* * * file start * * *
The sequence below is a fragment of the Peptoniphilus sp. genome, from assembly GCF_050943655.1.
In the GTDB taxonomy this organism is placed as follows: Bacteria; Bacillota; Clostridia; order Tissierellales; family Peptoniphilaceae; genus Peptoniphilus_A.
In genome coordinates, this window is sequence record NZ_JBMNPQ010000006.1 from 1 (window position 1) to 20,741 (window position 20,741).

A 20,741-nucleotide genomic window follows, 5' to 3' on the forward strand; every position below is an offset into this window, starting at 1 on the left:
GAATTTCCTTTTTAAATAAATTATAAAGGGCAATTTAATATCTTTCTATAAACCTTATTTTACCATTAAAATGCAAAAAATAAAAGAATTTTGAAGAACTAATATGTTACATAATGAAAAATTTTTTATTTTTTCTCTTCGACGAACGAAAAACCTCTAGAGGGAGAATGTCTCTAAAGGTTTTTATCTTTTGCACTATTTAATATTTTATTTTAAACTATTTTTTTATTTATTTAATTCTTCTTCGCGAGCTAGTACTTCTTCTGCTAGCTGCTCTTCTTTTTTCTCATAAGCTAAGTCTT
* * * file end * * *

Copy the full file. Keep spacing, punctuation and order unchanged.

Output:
The sequence below is a fragment of the Peptoniphilus sp. genome, from assembly GCF_050943655.1.
In the GTDB taxonomy this organism is placed as follows: Bacteria; Bacillota; Clostridia; order Tissierellales; family Peptoniphilaceae; genus Peptoniphilus_A.
In genome coordinates, this window is sequence record NZ_JBMNPQ010000006.1 from 1 (window position 1) to 20,741 (window position 20,741).

A 20,741-nucleotide genomic window follows, 5' to 3' on the forward strand; every position below is an offset into this window, starting at 1 on the left:
GAATTTCCTTTTTAAATAAATTATAAAGGGCAATTTAATATCTTTCTATAAACCTTATTTTACCATTAAAATGCAAAAAATAAAAGAATTTTGAAGAACTAATATGTTACATAATGAAAAATTTTTTATTTTTTCTCTTCGACGAACGAAAAACCTCTAGAGGGAGAATGTCTCTAAAGGTTTTTATCTTTTGCACTATTTAATATTTTATTTTAAACTATTTTTTTATTTATTTAATTCTTCTTCGCGAGCTAGTACTTCTTCTGCTAGCTGCTCTTCTTTTTTCTCATAAGCTAAGTCTT